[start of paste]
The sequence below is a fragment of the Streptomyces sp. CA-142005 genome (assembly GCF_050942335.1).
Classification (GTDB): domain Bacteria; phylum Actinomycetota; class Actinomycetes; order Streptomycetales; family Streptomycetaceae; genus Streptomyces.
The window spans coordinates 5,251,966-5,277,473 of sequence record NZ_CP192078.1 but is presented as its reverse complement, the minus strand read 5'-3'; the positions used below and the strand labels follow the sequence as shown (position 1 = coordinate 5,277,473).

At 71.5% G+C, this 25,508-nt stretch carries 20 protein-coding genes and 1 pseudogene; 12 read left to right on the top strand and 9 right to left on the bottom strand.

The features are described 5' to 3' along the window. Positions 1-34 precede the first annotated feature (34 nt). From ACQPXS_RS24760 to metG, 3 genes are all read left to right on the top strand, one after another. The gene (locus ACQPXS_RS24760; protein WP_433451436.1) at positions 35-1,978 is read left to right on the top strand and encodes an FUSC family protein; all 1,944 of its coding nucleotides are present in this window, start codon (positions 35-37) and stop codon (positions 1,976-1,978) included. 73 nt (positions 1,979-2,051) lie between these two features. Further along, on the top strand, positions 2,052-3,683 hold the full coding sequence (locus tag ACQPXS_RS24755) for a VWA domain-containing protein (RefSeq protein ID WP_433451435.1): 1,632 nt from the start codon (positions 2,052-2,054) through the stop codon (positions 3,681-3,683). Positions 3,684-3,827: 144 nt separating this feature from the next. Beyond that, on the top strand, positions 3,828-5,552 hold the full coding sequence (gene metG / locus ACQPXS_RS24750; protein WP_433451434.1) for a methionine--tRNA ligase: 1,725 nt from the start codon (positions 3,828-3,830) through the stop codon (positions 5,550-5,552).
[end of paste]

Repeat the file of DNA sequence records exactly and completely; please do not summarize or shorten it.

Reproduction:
The sequence below is a fragment of the Streptomyces sp. CA-142005 genome (assembly GCF_050942335.1).
Classification (GTDB): domain Bacteria; phylum Actinomycetota; class Actinomycetes; order Streptomycetales; family Streptomycetaceae; genus Streptomyces.
The window spans coordinates 5,251,966-5,277,473 of sequence record NZ_CP192078.1 but is presented as its reverse complement, the minus strand read 5'-3'; the positions used below and the strand labels follow the sequence as shown (position 1 = coordinate 5,277,473).

At 71.5% G+C, this 25,508-nt stretch carries 20 protein-coding genes and 1 pseudogene; 12 read left to right on the top strand and 9 right to left on the bottom strand.

The features are described 5' to 3' along the window. Positions 1-34 precede the first annotated feature (34 nt). From ACQPXS_RS24760 to metG, 3 genes are all read left to right on the top strand, one after another. The gene (locus ACQPXS_RS24760; protein WP_433451436.1) at positions 35-1,978 is read left to right on the top strand and encodes an FUSC family protein; all 1,944 of its coding nucleotides are present in this window, start codon (positions 35-37) and stop codon (positions 1,976-1,978) included. 73 nt (positions 1,979-2,051) lie between these two features. Further along, on the top strand, positions 2,052-3,683 hold the full coding sequence (locus tag ACQPXS_RS24755) for a VWA domain-containing protein (RefSeq protein ID WP_433451435.1): 1,632 nt from the start codon (positions 2,052-2,054) through the stop codon (positions 3,681-3,683). Positions 3,684-3,827: 144 nt separating this feature from the next. Beyond that, on the top strand, positions 3,828-5,552 hold the full coding sequence (gene metG / locus ACQPXS_RS24750; protein WP_433451434.1) for a methionine--tRNA ligase: 1,725 nt from the start codon (positions 3,828-3,830) through the stop codon (positions 5,550-5,552).